EL gunman, beaten by intended victims, gets 9 year sentence


Staff Writer

LISBON – An East Liverpool man who attempted to rob the occupants of an apartment at gunpoint last June was sentenced Monday in Columbiana County Common Pleas Court to nine years in prison.

Robert Ross, 24, Northside Avenue, was facing between three years and 22 years in prison along with up to a $35,000 fine.

Assistant County Prosecutor Ryan Weikart recounted the story of Ross, who was wearing a mask and a toboggan-style hat when he broke into an East Eighth Street apartment home with four people inside on June 8. He then held Laura Humphrey, Daniel Carnes, James Oiler and Mark Clendenning at gunpoint while he demanded money and their belongings.

At some point during the confrontation, Ross fired his gun at least three times and struck Carnes in the left side of his body. Weikart noted Ross had inferred he was not the one who fired the gun, but Weikart said forensic evidence found Ross’ DNA on the trigger, not Carnes’.

Ross’ attorney, Jennifer Gorby, asked Judge C. Ashley Pike to consider a lesser sentence for Ross, noting he has a 2-year-old child he cares about. She added that after residents of the apartment took the gun away from Ross, he was severely injured by someone beating him with a baseball bat.

According to news accounts at the time of the incident, a resident from the upstairs apartment reported someone was being beaten to death downstairs, Gorby said. Both Ross and Carnes were transported initially to East Liverpool City Hospital with Carnes being sent later to a Pittsburgh area hospital.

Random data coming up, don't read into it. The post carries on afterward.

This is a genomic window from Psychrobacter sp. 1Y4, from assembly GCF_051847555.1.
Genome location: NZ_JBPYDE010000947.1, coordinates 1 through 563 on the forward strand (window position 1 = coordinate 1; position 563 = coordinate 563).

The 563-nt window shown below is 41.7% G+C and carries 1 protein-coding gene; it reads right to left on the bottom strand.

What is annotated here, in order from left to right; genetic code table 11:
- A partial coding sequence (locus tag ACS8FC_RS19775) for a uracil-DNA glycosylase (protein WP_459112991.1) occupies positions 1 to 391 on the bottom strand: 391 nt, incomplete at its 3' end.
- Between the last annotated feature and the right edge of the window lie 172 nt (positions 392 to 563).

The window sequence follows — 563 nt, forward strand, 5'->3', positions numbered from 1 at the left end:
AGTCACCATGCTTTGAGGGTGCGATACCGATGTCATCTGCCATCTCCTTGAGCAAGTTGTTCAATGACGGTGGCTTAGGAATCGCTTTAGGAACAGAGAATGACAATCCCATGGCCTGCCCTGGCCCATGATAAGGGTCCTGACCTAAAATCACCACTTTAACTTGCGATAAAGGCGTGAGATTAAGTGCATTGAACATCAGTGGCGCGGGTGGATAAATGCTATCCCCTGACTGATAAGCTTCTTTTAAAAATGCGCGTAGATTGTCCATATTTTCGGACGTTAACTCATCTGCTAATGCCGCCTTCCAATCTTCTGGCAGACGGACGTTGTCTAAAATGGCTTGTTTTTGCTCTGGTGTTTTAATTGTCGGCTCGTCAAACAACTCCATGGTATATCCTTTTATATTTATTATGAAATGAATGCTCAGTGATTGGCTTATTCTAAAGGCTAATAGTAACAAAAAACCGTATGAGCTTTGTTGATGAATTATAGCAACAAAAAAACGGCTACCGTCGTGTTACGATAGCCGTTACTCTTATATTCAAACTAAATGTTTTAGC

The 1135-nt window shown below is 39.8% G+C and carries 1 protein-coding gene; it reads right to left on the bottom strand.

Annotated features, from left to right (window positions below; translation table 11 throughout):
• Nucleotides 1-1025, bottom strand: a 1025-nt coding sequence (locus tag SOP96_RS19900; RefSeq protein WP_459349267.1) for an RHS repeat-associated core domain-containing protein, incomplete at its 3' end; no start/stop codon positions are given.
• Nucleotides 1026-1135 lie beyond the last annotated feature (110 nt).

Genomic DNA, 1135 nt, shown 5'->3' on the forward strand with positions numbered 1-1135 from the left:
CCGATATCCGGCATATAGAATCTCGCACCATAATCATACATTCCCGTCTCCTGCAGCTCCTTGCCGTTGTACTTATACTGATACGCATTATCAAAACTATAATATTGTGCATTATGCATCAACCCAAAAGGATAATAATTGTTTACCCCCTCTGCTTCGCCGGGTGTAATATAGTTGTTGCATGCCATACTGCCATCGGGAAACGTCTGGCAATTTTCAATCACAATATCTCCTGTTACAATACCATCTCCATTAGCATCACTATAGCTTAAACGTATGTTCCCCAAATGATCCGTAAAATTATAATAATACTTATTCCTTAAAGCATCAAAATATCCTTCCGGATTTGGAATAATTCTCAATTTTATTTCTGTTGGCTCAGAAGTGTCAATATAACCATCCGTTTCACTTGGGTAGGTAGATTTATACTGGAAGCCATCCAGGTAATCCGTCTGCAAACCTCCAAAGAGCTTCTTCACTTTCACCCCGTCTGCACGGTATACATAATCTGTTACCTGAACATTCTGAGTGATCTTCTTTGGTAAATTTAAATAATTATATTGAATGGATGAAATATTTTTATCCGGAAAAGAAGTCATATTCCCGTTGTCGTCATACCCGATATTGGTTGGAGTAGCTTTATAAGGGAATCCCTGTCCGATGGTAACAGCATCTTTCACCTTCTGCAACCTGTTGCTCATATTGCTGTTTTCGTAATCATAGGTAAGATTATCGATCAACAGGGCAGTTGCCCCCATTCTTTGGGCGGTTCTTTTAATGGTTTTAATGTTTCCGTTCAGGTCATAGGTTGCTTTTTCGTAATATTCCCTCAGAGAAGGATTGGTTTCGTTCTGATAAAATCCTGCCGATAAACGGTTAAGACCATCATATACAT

Ross told Pike people may consider him a “bad boy,” but he plans to use his prison sentence to come out the type of man his daughter deserves for a father.

“I’ve been making mistakes since I was old enough to make them,” Ross said.

Pike agreed, noting Ross’ significant juvenile record as well as multiple prior felony convictions. He questioned why Ross suddenly cares about his child when he did not on the night he broke into the apartment.

Ross said the mother of his child moved away to Indianapolis and he did not handle it in the right way. He said he now knows there are other things he could have done instead of breaking into a home to rob someone.

“Frankly, I don’t like your attitude,” said Pike. “You say they call you a bad boy and they may, but you seem to have a chip on your shoulder.”

In other sentencings before Pike on Monday:

– Lee A. Webb, 54, East Fourth Street, Salem, was sentenced to seven years in prison for possession of drugs, a first-degree felony, a specification for $2,500 in his home, and for having a Mossburg 12-gauge shotgun in his home after having a previous drug-related conviction in August 2007.

During an execution of a search warrant, authorities reportedly found about 35 grams of cocaine in the house on July 2, 2013. Additionally, Weikart noted Webb has at least six prior felony convictions. Weikart pointed out it seems Webb has not gotten the message during his prior convictions and it would appear the only way to prevent him from using drugs is with prison time.

“I know my record’s not good,” Webb said prior to sentencing, adding he has a serious drug problem and he is working to stay clean now.

– Nicholas L. Weyand, 25, Chaffin Avenue, East Liverpool, was sentenced to eight months in prison for two counts of drug possession for having cocaine and alprazolam tablets in a baggie in his pocket on May 23, 2012. Additionally, he had a forfeiture specification for $75 in his possession.

Weyand’s attorney, Kelly Linger, asked Pike to consider sending Weyand to the Eastern Ohio Correctional Center in Wintersville to get the help he needs for a drug addiction. Weyand himself said he has been to prison before and the drug program there did not help him when he got out.